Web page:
Macomb County Child Confirmed To Have Michigan's First Case Of AFM

Lansing, MI - The Michigan Department of Health and Human Services (MDHHS) has been notified by the Centers for Disease Control and Prevention (CDC) that Michigan has a confirmed case of acute flaccid myelitis (AFM) for 2020. The confirmed case is a child from Macomb County.

Two additional suspected cases of AFM in Michigan remain under investigation.

As of June 30, the CDC had confirmed 13 cases of AFM in 10 states for 2020, mostly in children. Despite increases in cases across the country since 2014, the CDC estimates that less than one to two in a million children in the United States will get AFM annually. In 2018, Michigan reported five cases and one case in 2019.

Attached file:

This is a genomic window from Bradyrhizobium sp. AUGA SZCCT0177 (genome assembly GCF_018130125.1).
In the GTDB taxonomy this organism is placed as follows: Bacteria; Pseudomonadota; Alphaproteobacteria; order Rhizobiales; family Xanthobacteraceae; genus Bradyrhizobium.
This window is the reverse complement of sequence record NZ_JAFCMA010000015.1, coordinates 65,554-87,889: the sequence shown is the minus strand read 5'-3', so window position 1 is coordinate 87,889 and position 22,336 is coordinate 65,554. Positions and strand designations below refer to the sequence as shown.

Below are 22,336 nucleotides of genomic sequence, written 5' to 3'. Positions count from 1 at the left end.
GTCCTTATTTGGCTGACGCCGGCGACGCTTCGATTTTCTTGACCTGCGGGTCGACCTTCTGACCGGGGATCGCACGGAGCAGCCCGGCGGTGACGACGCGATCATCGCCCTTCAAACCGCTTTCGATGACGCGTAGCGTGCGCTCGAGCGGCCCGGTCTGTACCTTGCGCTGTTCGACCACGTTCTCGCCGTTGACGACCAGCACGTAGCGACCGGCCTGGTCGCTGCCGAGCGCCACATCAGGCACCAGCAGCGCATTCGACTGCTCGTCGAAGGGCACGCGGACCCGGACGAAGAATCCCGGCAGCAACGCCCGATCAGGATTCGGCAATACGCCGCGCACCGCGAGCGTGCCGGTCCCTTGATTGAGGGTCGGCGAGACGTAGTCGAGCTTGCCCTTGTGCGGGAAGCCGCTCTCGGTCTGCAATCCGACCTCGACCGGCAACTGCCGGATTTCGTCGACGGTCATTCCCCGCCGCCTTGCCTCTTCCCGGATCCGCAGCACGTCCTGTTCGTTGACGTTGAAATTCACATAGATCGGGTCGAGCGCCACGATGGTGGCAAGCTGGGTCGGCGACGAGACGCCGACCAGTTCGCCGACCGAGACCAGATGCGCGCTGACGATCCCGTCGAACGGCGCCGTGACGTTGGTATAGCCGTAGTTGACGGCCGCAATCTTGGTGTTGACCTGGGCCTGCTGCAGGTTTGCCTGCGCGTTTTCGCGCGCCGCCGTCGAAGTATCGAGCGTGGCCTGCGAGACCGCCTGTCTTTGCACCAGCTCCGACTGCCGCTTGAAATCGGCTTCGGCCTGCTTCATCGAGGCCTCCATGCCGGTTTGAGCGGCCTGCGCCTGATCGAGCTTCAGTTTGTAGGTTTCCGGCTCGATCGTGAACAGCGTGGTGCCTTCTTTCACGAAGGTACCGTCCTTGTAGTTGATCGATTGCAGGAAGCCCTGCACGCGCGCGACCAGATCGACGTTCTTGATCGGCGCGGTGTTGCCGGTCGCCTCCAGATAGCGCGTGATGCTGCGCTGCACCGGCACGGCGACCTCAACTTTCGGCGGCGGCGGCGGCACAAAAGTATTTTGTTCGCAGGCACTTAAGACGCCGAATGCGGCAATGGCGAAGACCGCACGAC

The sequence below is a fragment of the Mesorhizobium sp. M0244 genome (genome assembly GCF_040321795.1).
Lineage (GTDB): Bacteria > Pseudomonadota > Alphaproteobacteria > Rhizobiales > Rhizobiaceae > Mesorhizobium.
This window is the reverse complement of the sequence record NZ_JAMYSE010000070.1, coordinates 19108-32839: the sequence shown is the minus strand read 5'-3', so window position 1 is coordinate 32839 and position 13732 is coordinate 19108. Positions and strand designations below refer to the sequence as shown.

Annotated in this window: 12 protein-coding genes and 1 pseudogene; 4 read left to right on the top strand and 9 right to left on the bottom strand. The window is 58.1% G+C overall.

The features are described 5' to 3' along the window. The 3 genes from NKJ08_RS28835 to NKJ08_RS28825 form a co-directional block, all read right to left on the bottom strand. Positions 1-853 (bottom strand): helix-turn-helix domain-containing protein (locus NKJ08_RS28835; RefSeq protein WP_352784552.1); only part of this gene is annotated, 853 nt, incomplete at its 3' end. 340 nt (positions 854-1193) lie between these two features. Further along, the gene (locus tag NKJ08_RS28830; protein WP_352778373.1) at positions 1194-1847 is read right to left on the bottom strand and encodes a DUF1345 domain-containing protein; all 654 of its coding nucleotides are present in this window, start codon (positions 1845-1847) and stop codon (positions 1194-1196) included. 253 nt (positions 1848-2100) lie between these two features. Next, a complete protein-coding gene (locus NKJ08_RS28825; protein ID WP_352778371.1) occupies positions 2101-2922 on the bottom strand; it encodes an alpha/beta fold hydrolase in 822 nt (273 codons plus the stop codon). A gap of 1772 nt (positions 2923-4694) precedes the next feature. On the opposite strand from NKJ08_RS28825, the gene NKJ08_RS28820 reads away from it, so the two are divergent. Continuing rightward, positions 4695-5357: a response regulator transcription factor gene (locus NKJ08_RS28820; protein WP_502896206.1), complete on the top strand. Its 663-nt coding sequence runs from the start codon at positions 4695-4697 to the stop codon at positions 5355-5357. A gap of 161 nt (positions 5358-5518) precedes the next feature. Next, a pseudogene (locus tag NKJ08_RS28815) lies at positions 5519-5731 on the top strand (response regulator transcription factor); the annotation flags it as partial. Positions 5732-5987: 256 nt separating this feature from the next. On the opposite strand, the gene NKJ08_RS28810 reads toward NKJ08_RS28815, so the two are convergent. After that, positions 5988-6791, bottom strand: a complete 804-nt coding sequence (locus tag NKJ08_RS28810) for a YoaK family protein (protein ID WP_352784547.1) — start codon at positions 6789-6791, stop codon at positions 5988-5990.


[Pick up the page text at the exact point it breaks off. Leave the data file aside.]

“AFM is a rare but serious condition affecting the nervous system and can cause the muscles and reflexes in the body to become weak,” said Dr. Joneigh Khaldun, chief medical executive and chief deputy for health. “Most patients report having a mild respiratory illness or fever consistent with a viral infection before developing AFM.”

The cause or trigger for AFM is not yet known. However, most children had a respiratory illness or fever consistent with a viral infection before they developed AFM.

You can decrease risk of getting viral infections by:

  • Washing your hands often with soap and water.
  • Avoiding touching your face with unwashed hands.
  • Avoiding close contact with people who are sick.

Healthcare providers are asked to report all patients they suspect of having AFM to their local health department.

For more information, visit the MDHHS Communicable Disease Information and Resources website or CDC.gov/AFM.